Jimmy Nelson is a famous english photographer who portrayed 31 tribes between 2009 and 2012 and gathered the pictures in a book entitled “Before They Pass Away.”
For him was not just an exercise in style, but a journey that changed his confidence. In fact, the photographer shows on the book a famous phrase: “The tribes that have managed to survive to modernity are more than we can imagine. Their lifestyle is more pure and beautiful than ours. There is no greed and corruption. I want the tribes have beasts of their authenticity and we must help them to pass down their traditions.”
For this kind of reports you must be willing to dive into a new world. A bit like acting, the photographer must be prepared to divest themselves of their masks. It is necessary a large dose of humility and adaptation. You often have to accept invitations to participate in rituals not exactly pleasant, drinking and eating food from the doubt taste.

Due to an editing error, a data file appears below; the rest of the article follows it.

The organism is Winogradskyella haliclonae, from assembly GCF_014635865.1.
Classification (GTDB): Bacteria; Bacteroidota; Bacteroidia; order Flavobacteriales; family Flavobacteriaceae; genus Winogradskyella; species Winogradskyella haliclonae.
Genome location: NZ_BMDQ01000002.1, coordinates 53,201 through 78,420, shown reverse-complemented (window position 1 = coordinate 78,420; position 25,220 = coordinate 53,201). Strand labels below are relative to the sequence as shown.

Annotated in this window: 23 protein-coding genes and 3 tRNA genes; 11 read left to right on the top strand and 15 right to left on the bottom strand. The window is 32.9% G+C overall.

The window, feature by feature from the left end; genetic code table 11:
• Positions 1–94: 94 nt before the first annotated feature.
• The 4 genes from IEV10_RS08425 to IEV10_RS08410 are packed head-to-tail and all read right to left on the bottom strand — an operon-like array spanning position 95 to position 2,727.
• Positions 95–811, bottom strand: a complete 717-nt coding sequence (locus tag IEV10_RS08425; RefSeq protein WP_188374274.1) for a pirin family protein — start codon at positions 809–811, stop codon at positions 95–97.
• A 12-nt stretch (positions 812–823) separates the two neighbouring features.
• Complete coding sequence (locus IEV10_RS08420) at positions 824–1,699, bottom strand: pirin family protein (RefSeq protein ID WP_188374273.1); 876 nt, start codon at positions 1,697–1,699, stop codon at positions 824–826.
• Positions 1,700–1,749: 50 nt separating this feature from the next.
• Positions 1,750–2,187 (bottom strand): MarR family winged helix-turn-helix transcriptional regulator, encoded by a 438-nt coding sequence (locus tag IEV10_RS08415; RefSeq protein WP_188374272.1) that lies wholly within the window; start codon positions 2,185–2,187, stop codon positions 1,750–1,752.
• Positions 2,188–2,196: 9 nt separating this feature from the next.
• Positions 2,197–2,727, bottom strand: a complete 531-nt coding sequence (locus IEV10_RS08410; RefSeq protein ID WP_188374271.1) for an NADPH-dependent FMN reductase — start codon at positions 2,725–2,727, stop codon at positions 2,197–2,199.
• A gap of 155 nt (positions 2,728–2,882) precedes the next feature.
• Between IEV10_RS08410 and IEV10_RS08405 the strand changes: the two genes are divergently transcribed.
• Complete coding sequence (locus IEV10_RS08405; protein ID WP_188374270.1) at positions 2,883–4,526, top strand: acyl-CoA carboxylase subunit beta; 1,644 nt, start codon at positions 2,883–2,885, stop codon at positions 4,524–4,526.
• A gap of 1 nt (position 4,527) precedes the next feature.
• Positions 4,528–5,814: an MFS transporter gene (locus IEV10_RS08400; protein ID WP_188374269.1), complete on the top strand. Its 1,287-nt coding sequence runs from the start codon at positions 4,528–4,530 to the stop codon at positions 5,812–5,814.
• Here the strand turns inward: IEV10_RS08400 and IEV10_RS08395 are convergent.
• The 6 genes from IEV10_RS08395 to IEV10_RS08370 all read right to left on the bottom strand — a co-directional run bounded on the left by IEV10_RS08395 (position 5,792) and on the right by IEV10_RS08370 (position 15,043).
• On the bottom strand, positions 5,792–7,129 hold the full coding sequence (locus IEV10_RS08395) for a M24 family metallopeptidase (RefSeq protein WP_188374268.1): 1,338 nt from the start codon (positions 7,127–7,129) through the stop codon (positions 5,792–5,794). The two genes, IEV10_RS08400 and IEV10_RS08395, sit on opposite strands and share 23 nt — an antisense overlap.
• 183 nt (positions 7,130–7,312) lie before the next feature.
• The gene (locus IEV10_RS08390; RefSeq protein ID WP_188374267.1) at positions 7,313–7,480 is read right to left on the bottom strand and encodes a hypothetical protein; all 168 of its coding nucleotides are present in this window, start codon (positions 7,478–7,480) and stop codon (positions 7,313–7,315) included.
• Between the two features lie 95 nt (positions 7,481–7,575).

The camera is just the latest item to be shown, the acceptance of the individual comes first. Only after the tribes, in turn, accepted to be photographed.
In the pictures below you can see the faces and bodies of Siberian nomadic Nenet, the Melanesians of Pacific Islands, the Kazakhs who survive in extreme climatic conditions to 20 degrees below zero and the tribe of Mustang in Nepal, which thrives on sheep farming.
Nelson then met with Huli of Papua New Guinea, which have brightly colored wigs and dress up when they go to war, the Maori of New Zealand, who control large areas of the forest, the Yali of Papua in Indonesia, the Samburu of Kenya, where are the elders in charge.
The Himba live in Namibia and Angola, they are nomads and shepherds. They cover themself with “otjize“, a lotion of fat, ash and ocher that shields them from the sun and makes the skin look reddish. The Maasai of Kenya, on the other hand, are known for their ability to cultivate the desert.